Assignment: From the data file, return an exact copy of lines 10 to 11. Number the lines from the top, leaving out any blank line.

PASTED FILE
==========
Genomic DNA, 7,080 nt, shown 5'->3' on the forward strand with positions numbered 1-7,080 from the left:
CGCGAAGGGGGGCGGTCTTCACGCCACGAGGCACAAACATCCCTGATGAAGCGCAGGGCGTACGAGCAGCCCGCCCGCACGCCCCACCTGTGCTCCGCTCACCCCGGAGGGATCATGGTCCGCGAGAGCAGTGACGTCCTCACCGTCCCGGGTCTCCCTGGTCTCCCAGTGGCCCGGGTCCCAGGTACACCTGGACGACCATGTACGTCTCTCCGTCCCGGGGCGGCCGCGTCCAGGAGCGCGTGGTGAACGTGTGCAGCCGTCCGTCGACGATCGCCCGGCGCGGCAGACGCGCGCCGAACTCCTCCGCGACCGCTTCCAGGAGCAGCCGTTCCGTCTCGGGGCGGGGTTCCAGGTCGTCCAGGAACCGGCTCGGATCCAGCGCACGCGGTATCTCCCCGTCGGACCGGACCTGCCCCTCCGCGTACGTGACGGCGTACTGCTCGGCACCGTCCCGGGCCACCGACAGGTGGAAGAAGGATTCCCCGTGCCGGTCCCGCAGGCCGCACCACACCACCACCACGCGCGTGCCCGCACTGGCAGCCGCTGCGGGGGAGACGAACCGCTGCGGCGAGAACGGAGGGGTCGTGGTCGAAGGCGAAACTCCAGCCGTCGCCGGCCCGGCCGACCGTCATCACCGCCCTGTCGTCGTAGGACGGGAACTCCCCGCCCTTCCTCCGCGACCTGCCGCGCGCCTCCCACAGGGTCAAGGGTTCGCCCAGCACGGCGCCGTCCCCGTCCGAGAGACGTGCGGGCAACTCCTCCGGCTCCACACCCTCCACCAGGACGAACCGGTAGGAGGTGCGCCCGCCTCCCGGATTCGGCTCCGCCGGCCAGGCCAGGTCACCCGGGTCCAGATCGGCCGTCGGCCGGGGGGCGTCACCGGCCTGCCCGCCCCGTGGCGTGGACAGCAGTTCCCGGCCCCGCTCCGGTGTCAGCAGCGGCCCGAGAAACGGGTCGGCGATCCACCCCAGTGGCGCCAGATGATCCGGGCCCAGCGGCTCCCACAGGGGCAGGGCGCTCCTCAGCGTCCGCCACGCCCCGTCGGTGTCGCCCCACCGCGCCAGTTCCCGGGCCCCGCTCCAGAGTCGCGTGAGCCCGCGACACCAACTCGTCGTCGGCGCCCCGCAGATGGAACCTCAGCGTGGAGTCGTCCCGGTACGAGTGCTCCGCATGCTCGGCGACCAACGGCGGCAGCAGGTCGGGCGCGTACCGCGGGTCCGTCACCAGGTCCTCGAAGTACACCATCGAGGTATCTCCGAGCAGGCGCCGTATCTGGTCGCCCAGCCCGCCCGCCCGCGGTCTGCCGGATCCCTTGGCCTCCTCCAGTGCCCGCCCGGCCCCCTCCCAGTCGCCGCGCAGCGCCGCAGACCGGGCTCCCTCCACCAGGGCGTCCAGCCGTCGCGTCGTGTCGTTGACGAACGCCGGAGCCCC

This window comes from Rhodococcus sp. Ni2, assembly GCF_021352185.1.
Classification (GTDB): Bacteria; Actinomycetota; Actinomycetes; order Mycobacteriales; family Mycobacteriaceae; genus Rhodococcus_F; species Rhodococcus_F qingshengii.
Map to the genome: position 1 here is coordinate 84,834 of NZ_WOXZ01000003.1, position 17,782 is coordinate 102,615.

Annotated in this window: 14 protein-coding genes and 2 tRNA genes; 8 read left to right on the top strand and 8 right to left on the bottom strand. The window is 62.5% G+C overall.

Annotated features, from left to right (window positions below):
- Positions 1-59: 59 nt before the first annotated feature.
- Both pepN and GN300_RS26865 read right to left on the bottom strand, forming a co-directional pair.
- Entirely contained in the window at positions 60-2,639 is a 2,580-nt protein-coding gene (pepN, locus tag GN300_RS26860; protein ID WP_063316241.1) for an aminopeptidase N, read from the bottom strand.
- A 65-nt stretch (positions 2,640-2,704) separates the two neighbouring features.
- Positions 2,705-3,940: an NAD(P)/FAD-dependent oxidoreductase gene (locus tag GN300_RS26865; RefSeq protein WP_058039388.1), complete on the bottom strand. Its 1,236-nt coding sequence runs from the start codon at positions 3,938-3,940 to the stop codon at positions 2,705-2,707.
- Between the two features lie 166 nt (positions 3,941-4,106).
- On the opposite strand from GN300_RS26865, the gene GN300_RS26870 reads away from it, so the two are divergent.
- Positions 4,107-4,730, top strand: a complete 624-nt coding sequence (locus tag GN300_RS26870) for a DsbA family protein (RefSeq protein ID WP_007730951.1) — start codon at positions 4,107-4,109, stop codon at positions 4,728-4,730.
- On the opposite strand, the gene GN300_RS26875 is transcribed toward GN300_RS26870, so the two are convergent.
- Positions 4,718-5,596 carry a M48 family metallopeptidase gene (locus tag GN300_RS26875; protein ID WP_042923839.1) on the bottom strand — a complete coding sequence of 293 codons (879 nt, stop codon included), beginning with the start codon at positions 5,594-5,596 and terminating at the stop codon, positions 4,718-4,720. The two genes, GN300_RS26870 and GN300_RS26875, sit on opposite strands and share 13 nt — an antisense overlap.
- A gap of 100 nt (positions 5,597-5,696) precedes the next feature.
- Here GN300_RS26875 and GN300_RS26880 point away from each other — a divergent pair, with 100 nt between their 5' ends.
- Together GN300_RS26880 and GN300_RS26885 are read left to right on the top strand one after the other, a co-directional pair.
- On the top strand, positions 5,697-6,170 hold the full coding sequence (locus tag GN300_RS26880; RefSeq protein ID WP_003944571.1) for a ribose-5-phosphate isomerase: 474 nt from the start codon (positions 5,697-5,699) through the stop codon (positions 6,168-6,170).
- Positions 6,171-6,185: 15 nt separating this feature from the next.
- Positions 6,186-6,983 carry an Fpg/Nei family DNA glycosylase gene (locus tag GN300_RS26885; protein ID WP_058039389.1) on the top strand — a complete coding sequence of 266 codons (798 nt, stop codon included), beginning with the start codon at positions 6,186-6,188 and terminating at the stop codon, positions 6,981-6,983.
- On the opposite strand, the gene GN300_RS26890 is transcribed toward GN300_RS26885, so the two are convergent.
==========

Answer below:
- Entirely contained in the window at positions 60-2,639 is a 2,580-nt protein-coding gene (pepN, locus tag GN300_RS26860; protein ID WP_063316241.1) for an aminopeptidase N, read from the bottom strand.
- A 65-nt stretch (positions 2,640-2,704) separates the two neighbouring features.